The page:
Summer is prime season for grilling, BBQs and outdoor parties. Erika Chan, a dietetic intern with the MGH Department of Nutrition and Food Services, led a discussion about healthy, flavorful ideas for your next cookout.
Summer BBQ/Grilling Chat
Summer Food Safety
By Paula Cerqueira, Dietetic Intern
From barbecues to picnics at the beach, food is a big part of celebrating the season. To ensure both pleasurable and safe eating experiences throughout the summer, it’s important to follow food safety guidelines that help prevent food borne illness. The following tips should help serve as some basic strategies:
- Purchase last, refrigerate first – When purchasing groceries, buy meat, fish and poultry last and drive straight home to refrigerate or freeze so they’ll stay in the safe temperature range.
- Thaw in the refrigerator or microwave – Use the refrigerator to thaw overnight or use the microwave to defrost if you’re in a rush. Never thaw (or marinate) at room temperature.
- Make good use of your cooler – When transporting food, use an insulated cooler and ice/ice packs to keep food below 41°F to minimize bacterial growth. Pack raw foods that you intend to cook at your destination in a separate cooler from food that is ready-to-eat.
- Cold food should be kept cold – Food should only be taken out of the refrigerator when it’s ready to be immediately cooked or eaten.
- Clean hands, separate tools – Before handling food, wash your hands thoroughly with soap and water. Prevent cross-contamination by using different plates and utensils for raw and cooked meat, poultry and fish.
- Cook to safe temperatures – Raw meat, poultry, and fish may contain bacteria that can lead to illness if not cooked thoroughly. Be sure to cook hamburgers, poultry, and hot dogs to an internal temperature of 165°F. Fish, beef, pork, lamb, and veal (whole pieces, not ground) are safe at 145°F. Always use a meat thermometer and measure temperature in the middle of the thickest part of the food.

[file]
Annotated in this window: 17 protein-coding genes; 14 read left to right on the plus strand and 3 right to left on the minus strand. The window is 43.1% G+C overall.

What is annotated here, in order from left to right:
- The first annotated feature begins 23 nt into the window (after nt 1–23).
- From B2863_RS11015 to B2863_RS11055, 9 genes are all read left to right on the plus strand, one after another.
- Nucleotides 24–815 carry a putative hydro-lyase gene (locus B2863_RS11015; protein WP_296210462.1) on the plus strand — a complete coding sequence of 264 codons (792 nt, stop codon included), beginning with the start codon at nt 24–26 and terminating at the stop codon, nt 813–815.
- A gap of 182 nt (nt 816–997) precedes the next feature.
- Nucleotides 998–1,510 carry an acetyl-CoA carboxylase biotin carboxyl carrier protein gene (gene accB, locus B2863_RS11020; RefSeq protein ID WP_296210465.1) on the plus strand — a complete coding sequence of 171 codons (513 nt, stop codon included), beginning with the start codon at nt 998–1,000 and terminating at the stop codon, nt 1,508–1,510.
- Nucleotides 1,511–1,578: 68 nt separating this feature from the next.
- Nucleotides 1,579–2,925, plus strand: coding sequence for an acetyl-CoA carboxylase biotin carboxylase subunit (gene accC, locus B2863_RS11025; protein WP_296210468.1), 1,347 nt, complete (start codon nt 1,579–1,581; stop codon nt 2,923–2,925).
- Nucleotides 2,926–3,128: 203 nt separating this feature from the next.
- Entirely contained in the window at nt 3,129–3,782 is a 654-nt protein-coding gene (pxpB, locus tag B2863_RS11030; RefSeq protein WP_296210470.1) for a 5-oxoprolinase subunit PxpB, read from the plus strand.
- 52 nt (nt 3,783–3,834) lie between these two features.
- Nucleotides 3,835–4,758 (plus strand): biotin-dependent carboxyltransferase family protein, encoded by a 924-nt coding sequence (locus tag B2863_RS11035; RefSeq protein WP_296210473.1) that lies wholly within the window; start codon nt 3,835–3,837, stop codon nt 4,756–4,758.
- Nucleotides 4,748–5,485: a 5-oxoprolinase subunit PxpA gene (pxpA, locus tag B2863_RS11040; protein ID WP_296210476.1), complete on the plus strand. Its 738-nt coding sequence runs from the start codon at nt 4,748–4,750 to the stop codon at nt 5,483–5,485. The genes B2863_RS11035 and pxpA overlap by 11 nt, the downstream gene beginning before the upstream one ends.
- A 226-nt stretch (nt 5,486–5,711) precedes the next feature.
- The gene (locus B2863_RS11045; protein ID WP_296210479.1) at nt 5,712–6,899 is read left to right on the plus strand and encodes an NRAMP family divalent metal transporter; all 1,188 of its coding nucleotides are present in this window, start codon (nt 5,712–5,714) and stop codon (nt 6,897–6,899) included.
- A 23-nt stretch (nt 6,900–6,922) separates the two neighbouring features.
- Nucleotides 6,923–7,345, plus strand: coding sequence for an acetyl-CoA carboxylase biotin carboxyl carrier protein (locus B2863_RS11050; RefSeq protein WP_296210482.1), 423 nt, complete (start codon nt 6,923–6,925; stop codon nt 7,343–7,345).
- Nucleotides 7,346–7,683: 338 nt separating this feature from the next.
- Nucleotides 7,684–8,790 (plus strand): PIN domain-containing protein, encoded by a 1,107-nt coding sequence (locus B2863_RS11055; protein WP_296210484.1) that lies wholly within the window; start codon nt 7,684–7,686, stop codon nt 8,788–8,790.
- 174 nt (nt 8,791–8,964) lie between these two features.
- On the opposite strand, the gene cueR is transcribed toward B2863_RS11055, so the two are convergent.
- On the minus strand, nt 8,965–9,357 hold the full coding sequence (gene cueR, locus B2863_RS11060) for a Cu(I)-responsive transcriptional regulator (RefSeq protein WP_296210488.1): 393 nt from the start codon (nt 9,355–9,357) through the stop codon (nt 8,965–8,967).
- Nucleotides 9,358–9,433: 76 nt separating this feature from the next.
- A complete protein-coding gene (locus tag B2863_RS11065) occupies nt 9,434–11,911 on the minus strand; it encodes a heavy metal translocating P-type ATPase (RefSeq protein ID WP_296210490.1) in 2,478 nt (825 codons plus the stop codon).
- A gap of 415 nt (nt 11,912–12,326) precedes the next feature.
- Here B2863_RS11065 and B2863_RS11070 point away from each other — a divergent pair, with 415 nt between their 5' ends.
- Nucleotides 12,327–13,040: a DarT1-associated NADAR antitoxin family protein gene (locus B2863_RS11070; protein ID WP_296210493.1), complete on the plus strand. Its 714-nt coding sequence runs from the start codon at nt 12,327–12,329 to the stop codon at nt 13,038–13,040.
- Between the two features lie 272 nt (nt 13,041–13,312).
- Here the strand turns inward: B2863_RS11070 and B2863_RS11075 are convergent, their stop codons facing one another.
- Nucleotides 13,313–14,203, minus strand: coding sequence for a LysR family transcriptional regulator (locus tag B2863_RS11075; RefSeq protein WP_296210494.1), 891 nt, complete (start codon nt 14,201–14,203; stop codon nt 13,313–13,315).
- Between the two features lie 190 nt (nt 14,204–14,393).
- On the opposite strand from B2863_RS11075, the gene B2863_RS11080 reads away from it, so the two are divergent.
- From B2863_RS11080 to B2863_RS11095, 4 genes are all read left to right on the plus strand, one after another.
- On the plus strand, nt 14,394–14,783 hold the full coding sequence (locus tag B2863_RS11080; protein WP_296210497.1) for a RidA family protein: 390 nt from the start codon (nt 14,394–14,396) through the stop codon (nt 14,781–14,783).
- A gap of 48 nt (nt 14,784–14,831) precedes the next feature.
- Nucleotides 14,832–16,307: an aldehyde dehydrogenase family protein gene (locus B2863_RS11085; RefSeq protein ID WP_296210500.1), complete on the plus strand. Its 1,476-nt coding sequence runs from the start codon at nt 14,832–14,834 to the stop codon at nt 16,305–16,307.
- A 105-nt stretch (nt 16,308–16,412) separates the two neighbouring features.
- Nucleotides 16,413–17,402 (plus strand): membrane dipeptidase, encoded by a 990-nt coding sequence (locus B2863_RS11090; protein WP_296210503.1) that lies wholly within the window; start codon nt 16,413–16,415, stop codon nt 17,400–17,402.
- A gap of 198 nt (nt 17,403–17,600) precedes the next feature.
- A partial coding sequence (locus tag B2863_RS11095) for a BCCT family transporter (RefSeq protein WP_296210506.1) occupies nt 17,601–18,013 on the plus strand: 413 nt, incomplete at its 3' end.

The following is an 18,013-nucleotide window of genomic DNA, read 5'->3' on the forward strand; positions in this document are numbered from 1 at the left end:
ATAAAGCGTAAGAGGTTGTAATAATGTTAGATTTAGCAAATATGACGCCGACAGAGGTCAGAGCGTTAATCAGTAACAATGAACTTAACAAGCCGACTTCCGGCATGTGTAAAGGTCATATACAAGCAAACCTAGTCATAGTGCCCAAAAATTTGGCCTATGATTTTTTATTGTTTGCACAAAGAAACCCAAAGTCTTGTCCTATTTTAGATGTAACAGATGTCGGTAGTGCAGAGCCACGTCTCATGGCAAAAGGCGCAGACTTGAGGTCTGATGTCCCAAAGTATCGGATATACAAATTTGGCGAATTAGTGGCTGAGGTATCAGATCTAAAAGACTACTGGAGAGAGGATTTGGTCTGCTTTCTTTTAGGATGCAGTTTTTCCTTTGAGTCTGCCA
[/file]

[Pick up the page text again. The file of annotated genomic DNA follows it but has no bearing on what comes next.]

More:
- Once hot, keep it hot – After cooking, keep food hot (>140°F) until served. Store any leftovers in shallow containers and refrigerate within 2 hours (1 hour if it’s over > 90°F outside).
For more information regarding food safety, visit the USDA Food Safety and Inspection Service website.
(Reviewed by Melanie Pearsall, RD, CDE, Nutritionist at MGH Revere)
Ice Cream and Summer BBQ
By Suzanne Russell-Curtis, RD, CDE
Bulfinch Medical Group
It’s finally arrived, summer! The time of year to relax, go on vacations, take trips to the beach, and eat BBQ. Many of my patients complain that they are unable to fully enjoy summer because of Diabetes: no walking barefoot on the beach, no ice cream cones, no BBQ.
It’s true you must wear shoes at all times, but not true that you have to avoid ice cream and BBQ. You do have to choose wisely, though. Go ahead and eat that corn on the cob, just cut the ear in half. Enjoy that potato salad too; just take a small scoop, not a mound!
If you have the option of fish go for it. Remember, grilled fish is much better for you than fried. If hamburgers and hotdogs are all that’s on the menu, grab a hamburger minus the cheese and use fresh tomatoes instead of ketchup. Fill half your plate with garden salad and use oil and vinegar dressing or lemon. Finally, fruit is in season and it’s at its juiciest, so skip the cookies and head for a small piece of fruit.
If you are heading to the 4th of July cook-out or any summer party, remember you can always offer to bring a healthy dish, such as fresh vegetables, fish or lean hamburgers. Your host will appreciate it and you will have healthier alternatives available. You may even find that the other guests are also appreciative.
Now…. what about everyone’s favorite summer treat…. ice cream! Go right ahead and enjoy your favorite flavor, but there are a few ways to enjoy it in a healthy fashion. It’s all about portion size, so think about “down sizing” not “super sizing”. You can do this by choosing the smallest size available, and the kid size is perfect. Think about picking toppings or “extras” and be wise about your choice. Nuts over candy, fresh fruit over fruit sauces and syrups. If you really want to mix it up, try sorbet: it’s much more refreshing than ice cream.
Hope this helps you all to enjoy the next 99 days!